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smjpain posted:
hI Jane well my Christmas was spent in the ER and they did a Cath UA because I still have a bad yeast infection been on Diflucan for 23 days already. Well the cath UA was sent off to be cultured anyways I will talk about that later well I also had to go to the ER the next day then thursday was Iowa City Immuneologyst she thinks I could have Luhkemia because of my white blood cell count since before I had my HISS has been slightly lower, and I have had a total of 325 infections since that time also. She is running blood test and on the third I will have more lab work done and possibly spinal tap well then yesturday I went in to see my GYN because of the amount of pain I was in and having to go to the ER well the UA cultures came back positive and now I have a really bad UTI/Bladder infection which could be causing my abdominal pain. He put me on Amoxicillin-POT clavul 500-125mg twice a day for 7days but if by monday I am still hurting alot I probably will have to have IV meds because my Body can't fight anything and also I still have a yeast infection. I am so scared when two Doctors say possibly two different types of cancer that isn't good.
Jane Harrison Hohner, RN, RNP responded:
Dear smjpain: Dang, that is a shocking supposition, and reason, for the multiple infections with poor healing. Please let us know how the blood work comes out from the Immunologist. I pray that there is some other explanation for your blunted immune function.

So glad you got the cath UA for a culture and sensitivity done rather than just getting some random antibiotic treatment for UTI symptoms. Hopefully you won't have to go to IV meds as an option. If you are very immune compromised, every procedure is another opportunity for skin bacteria to enter.

Alas, it is hard to know how to prevent worsened vaginal/vulvar yeast with this new round of needed antibiotics. A lit search of the topic fluconazole resistant candida vaginitis yielded 72 citations. Here is the most recent:

Obstet Gynecol. 2012 Dec;120(6):1407-14. doi: http://10.1097/AOG.0b013e31827307b2.
Fluconazole-Resistant Candida albicans Vulvovaginitis.
Marchaim D, Lemanek L, Bheemreddy S, Kaye KS, Sobel JD.

Division of Infectious Diseases, Detroit Medical Center, Wayne State University School of Medicine, Detroit, Michigan.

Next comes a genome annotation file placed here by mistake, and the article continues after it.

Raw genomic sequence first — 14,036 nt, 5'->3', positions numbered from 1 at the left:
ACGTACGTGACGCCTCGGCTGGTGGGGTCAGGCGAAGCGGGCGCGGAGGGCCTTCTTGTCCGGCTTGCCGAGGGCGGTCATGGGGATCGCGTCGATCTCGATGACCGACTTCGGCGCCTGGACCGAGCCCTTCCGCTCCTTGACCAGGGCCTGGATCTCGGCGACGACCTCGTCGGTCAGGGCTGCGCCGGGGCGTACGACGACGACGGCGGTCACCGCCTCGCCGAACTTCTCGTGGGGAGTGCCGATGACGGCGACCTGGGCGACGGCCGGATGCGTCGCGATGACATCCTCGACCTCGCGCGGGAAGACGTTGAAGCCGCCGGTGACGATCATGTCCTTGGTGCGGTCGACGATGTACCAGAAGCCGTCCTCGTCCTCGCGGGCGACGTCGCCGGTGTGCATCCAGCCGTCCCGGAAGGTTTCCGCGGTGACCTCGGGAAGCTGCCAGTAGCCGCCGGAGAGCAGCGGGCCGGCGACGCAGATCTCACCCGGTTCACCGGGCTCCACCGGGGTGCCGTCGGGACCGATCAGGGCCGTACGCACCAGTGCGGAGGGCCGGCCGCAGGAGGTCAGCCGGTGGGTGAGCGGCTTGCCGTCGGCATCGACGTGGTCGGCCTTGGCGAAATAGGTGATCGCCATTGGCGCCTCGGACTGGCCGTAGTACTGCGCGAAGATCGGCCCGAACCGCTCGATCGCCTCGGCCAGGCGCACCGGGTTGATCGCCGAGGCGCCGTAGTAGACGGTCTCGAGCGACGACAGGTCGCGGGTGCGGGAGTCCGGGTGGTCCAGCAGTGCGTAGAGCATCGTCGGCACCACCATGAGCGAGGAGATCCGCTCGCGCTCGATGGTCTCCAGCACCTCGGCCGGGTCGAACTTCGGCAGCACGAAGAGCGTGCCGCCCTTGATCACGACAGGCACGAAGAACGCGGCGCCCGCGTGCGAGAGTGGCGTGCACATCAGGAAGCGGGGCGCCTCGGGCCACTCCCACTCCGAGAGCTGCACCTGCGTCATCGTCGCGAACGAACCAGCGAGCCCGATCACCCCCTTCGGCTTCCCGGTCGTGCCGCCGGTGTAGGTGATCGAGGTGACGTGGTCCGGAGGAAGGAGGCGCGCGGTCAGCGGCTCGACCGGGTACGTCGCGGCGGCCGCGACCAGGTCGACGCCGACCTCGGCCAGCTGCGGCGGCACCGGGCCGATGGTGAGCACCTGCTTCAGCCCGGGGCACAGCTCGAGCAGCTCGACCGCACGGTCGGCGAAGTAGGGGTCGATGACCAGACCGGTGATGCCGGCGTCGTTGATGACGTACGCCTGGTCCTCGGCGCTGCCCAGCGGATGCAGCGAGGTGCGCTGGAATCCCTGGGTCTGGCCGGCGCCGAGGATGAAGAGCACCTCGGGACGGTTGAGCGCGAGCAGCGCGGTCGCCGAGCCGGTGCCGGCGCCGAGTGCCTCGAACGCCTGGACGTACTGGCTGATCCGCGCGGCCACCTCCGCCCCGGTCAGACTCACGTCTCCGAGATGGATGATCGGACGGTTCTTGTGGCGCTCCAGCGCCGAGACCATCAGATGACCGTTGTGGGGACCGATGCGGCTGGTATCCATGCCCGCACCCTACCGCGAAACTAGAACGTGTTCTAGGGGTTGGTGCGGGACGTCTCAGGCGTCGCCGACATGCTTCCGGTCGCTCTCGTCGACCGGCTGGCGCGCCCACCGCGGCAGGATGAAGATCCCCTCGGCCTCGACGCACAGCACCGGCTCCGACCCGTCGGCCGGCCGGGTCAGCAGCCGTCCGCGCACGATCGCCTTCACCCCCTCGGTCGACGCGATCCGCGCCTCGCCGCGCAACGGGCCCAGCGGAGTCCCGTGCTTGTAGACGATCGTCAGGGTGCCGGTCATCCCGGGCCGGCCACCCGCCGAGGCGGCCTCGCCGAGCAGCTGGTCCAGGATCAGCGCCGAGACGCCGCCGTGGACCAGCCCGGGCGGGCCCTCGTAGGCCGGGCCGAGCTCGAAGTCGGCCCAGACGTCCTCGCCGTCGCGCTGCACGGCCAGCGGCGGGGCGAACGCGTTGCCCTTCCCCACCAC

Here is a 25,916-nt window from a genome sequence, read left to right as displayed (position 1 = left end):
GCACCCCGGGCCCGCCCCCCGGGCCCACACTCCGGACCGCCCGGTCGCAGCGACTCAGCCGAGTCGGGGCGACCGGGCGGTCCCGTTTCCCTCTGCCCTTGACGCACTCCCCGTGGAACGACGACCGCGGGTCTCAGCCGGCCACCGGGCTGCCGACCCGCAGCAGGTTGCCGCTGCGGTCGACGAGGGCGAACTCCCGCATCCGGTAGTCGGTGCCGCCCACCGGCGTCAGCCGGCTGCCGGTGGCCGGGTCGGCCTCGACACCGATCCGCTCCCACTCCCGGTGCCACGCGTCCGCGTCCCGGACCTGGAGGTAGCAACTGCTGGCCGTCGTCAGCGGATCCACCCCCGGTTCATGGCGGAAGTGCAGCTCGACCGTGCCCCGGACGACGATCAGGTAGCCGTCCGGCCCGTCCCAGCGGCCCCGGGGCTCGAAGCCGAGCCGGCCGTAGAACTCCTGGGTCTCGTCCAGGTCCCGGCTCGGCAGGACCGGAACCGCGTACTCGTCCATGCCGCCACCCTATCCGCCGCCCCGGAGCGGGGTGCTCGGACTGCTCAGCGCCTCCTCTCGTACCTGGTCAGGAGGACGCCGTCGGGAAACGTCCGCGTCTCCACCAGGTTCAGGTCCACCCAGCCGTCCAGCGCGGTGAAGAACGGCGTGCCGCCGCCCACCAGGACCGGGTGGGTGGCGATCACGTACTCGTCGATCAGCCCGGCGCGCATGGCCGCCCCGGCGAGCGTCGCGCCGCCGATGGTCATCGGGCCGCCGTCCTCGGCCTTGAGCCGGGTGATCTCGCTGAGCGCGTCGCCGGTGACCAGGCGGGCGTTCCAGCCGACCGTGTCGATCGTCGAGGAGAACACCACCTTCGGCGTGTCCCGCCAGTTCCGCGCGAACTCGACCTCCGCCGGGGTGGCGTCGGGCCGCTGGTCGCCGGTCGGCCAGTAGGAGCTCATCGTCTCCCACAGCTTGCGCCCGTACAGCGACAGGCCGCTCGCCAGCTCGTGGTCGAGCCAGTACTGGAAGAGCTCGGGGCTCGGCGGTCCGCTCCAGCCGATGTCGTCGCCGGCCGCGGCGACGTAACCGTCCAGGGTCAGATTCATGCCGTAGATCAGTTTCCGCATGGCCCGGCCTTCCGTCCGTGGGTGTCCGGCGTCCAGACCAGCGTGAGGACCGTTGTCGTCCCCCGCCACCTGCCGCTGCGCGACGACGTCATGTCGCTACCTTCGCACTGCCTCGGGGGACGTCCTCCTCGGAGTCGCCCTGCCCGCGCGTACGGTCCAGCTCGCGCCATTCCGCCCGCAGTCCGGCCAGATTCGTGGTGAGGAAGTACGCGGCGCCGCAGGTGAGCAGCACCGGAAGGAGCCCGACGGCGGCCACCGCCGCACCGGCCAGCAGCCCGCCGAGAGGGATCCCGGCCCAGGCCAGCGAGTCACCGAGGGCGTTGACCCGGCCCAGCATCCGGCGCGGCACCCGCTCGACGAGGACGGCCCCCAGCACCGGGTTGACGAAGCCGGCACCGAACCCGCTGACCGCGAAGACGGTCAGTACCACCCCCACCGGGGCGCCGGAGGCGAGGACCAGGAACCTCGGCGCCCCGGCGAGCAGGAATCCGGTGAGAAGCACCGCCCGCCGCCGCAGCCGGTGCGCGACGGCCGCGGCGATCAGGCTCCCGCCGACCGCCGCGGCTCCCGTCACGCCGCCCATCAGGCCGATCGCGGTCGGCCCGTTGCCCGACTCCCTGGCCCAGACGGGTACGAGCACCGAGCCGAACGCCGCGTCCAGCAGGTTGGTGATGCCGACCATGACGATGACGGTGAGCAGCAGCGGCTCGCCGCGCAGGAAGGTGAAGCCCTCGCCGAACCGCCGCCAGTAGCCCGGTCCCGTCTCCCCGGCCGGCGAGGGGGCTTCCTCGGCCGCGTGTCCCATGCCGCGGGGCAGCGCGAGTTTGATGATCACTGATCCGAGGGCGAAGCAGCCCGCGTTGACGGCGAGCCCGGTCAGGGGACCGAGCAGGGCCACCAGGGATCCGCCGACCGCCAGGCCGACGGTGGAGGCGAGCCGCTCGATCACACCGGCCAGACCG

: As a result of high recurrence rates of Candida albicans vaginitis, successful suppressive fluconazole is widely used, and drug resistance is considered rare. We report increased occurrence of secondary fluconazole resistance, analysis of risk factors thereof, and describe management of fluconazole-refractory vaginitis.

: Patients referred to the Vaginitis Clinic at Wayne State University with clinically refractory fluconazole-resistant (minimum inhibitory concentration [MIC> 2 micrograms/mL or greater) C albicans vaginitis from 2000 to 2010 were enrolled. Patients completed a questionnaire pertaining to demographics, comorbidities, behavioral characteristics, exposure to antimicrobials and antifungals, fluconazole consumption in defined daily doses in the previous 6 months, management received, and outcomes. With patients not located, data were extracted from charts. Susceptibilities to antifungals were determined by broth microdilution.

: Twenty-five women with fluconazole-resistant recurrent C albicans vaginitis were identified, and 16 returned filled questionnaires. Study cohort consisted mainly of married, insured white women with more than 12 years of formal education and average or above average socioeconomic status. Median fluconazole MIC was 8 micrograms/mL (range 2-128 micrograms/mL). Risk factors for mycologic failure included increased fluconazole consumption (P=.03) with 16 of 25 women exposed to low-dose weekly fluconazole maintenance therapy. All patients were clinically controlled successfully, although treatment was difficult and often prolonged.

: Fluconazole-resistant C albicans vaginitis was previously considered rare. We report 25 cases over an 11-year period, indicating an emerging problem. All patients had fluconazole consumption in the previous 6 months. Management of fluconazole refractory disease is extremely difficult with limited options, and new therapeutic modalities are needed.


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